Travelers Leave 12,000 Laptops In Airports Every Week

Absentminded travelers flummoxed by airport security leave 12,000 laptops in airports every single week. Only 30% are ever recovered.

The Ponemon study indicates that most airport laptop losses occur at the security checkpoints or at the departure gates, where it’s easy to leave things behind. More than 70 percent of business travelers say they feel rushed when trying to get on their flights, and 69 percent said they are usually carrying too many items while trying to catch their flights.

Los Angeles’s LAX reported more laptop losses than any other airport, about 1,200 per week. Most of the airports said they generally keep the laptops for some period of times, then destroy them if they are unclaimed.

Sixty-five percent of the business travelers admit that they do not take steps to protect the confidential information contained on their laptops when traveling on business, according to the study. Forty-two percent say they don’t back up their data before going on a trip. Fewer than 20 percent of respondents said they have whole disk encryption or file encryption on their machines.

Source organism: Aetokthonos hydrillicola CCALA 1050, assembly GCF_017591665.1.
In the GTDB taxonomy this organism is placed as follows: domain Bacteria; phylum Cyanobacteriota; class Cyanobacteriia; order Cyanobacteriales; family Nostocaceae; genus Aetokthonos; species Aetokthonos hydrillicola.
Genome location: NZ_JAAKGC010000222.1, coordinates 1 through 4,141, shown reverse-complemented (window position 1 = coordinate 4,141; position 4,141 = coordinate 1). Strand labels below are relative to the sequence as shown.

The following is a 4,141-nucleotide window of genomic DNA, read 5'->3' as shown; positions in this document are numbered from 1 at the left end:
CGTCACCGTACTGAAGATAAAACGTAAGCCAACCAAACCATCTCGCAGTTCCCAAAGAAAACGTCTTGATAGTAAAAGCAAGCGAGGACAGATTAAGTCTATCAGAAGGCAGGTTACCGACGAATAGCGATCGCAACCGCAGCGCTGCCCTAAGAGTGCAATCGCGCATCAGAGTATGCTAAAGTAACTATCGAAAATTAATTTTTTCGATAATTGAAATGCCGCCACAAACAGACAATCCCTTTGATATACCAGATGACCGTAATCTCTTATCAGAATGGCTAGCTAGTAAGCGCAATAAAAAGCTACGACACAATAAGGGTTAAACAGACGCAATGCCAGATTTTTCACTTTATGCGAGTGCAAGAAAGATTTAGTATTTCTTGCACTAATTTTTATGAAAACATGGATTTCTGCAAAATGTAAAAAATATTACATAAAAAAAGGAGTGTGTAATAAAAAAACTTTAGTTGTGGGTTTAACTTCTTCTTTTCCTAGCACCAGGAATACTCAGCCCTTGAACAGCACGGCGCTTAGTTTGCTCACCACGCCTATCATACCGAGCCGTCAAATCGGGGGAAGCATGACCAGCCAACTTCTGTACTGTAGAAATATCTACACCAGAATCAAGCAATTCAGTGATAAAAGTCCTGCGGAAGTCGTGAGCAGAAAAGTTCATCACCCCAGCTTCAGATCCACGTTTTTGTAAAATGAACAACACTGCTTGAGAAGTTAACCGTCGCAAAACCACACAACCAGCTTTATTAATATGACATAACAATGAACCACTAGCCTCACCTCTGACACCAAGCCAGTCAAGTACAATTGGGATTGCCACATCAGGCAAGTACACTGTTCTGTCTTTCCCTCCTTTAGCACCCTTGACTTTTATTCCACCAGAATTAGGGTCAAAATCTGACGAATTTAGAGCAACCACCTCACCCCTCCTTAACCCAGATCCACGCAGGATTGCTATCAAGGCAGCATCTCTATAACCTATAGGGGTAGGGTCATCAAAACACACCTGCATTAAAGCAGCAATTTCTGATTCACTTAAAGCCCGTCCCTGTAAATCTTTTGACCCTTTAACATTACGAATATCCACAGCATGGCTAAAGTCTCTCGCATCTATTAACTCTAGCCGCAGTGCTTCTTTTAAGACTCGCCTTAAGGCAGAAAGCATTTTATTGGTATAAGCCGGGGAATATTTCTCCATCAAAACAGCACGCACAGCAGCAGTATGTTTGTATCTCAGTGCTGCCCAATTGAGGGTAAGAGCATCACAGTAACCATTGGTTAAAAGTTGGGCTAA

Interestingly, only 1 percent of the respondents admitted personally losing a laptop computer. However, 84 percent say they know someone who has lost a laptop while traveling on business.

The UK’s The Real Hustle shows how security checkpoints offer thieves an unrivaled opportunity to poach laptops from unsuspecting travelers:

Next time you travel, keep an eye and hand on your laptop. And don’t be ashamed to admit if it’s stolen. Clearly, you’re not alone.

Laptop Losses Total 12,000 Per Week at US Airports [Dark Reading]
The Real Hustle – The Airport X-Ray Steal [YouTube]